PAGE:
Much of the culinary action takes place in the Innenstadt (city centre). Here you can pick up fruit and vegetables (or a takeaway sausage) from more than 150 stalls within the covered Klein Markthalle, feast on local dishes at an Altstadt pub or tuck in with the locals along upscale Freßgasse.
Alt-Sachsenhausen, especially the tree-lined Schweizer Platz, offers local delicacies like Grüne Sosse (green sauce) and Ebbelwoi (apple wine). Bornheim is an increasingly popular district for weekend brunch.
The chef recommends…
From vintage to budget, indie to luxury, you can find every kind of retail experience in Frankfurt – including some excellent shops for local handicrafts and souvenirs.
In the Innenstadt, The Zeil has abundant department stores, Goethestraße offers shopping from some of the world's most famous haute couture designers and Schillerstrasse has mid-range stores and plenty of gift shops.
For funky, hip and second-hand items, head to Berger Straße from Bornheim Mitte U-Bahn Station, or explore the area around Bockenheim's Leipziger Straße. The Saturday flea market at Mainufer hawks everything from books to bicycles.
Tip: Most shops are closed on Sundays with the exception of some souvenir shops on Römerberg and some shops at the train station and airport.
Souvenir hunting in Frankfurt
It would be easy to get the impression that Frankfurt is all business and no fun. Not so. As well as a rich cultural heritage that includes world-renowned museums, galleries and opera houses, the city has a positively thumping nightlife scene that ranges from underground jazz spots to mainstream dance clubs.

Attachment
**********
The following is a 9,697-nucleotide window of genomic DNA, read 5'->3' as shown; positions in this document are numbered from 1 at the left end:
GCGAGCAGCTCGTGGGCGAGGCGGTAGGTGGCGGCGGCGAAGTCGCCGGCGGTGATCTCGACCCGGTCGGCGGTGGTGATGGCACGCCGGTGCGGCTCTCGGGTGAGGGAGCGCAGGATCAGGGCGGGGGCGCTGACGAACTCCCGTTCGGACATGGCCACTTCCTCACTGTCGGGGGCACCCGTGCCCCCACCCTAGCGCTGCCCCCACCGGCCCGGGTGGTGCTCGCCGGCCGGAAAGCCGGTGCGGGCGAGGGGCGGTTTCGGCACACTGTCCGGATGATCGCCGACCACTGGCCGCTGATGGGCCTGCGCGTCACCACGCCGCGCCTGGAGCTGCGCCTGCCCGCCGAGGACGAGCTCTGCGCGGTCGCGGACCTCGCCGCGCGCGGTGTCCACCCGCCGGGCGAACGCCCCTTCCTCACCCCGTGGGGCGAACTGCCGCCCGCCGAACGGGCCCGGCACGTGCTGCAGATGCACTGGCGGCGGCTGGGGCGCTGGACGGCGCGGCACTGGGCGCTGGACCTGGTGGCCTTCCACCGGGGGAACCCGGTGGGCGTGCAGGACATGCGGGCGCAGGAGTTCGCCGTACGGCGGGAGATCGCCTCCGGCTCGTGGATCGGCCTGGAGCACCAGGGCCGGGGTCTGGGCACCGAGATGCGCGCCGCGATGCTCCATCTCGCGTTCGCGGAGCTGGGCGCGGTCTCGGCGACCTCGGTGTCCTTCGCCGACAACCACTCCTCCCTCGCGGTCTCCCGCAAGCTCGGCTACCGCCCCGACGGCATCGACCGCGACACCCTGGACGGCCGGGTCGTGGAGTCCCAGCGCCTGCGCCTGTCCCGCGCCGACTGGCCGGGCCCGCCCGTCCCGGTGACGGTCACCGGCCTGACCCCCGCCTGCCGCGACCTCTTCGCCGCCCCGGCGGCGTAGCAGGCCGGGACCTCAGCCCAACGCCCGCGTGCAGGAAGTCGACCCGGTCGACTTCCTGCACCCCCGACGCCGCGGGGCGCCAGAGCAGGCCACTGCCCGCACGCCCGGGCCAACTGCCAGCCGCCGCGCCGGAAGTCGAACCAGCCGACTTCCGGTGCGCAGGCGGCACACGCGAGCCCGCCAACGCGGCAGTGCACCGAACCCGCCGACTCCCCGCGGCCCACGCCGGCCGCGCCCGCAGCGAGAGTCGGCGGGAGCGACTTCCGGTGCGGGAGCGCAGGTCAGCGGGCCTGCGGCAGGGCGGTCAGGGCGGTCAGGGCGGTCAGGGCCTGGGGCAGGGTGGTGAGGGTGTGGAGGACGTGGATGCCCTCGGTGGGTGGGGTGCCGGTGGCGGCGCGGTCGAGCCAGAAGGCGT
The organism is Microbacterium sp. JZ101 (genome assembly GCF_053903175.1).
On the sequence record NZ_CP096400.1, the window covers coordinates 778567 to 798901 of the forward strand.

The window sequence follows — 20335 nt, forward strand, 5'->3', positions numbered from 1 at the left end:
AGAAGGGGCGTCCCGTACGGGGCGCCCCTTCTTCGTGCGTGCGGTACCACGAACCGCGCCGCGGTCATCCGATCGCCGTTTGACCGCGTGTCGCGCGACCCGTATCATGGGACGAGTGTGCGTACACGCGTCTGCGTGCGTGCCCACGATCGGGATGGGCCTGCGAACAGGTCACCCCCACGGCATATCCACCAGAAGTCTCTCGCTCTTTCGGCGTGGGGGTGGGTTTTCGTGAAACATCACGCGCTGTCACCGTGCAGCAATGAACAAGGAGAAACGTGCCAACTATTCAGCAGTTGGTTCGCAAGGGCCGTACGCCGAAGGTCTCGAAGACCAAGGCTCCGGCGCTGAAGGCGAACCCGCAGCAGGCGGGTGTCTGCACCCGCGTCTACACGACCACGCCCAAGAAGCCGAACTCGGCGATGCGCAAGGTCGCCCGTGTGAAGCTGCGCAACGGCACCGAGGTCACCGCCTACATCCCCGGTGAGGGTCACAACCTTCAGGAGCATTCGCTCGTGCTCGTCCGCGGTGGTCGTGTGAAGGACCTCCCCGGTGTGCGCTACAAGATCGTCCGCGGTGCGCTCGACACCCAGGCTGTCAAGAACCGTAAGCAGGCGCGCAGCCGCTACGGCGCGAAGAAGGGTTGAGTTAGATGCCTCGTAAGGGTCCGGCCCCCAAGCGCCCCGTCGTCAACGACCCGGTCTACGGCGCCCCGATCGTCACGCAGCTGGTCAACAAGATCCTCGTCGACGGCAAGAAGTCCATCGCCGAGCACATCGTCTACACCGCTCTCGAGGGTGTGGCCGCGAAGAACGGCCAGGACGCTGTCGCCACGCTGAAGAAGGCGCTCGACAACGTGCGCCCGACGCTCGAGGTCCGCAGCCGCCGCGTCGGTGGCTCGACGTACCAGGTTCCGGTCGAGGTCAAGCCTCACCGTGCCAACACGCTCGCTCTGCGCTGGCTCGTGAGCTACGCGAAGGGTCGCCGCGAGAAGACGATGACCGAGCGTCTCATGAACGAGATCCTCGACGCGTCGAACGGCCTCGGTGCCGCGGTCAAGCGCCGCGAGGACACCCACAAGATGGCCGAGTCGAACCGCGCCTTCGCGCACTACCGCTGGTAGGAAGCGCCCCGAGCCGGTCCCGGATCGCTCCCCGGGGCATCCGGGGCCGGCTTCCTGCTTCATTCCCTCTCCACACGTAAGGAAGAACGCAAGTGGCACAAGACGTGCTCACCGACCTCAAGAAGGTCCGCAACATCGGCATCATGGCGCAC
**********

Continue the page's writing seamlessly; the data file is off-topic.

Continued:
Most of the city's theatre and opera stages are within easy reach of the city centre. These include the English Theatre as well as the venerable Alte Oper and Frankfurt Opera.
The big draw for art lovers, the Museumsufer (Museum Embankment) is an ensemble of 10 museums set in a mix of historic villas and contemporary buildings. It is just across the river in Sachsenhausen.
Slick neon bars and cocktail spots populate the Bahnhofsviertel (train station area). Traditional bars can be found in and around Alt-Sachsenhausen, and mainstream clubs and dance spots line Hanauer Landstrasse.
Frankfurt's best museums
Many of Frankfurt's abundant kid-friendly attractions – most of which are fun for adults too – are conveniently located within the Innenstadt. The city's hotels, restaurants and cafés are generally family-friendly as well, with many offering separate children's menus.
In good weather, Frankfurt is an open-air playground for families, with the opportunity to take a boat trip along the Main river, visit Frankfurt Zoo or enjoy a picnic in one of the large and leafy parks. Westend's Grüneburgpark has the added bonus of a Botanical Garden.
A rainy day in Frankfurt won't mean staying at home. Take the kids to the Children's Museum for a range of interesting and interactive exhibitions on historical and cultural topics. Or make a full afternoon or day of it at the Science Center and Senckenberg Museum of Natural History, which are handily located right next to each other.
Best family activities in Frankfurt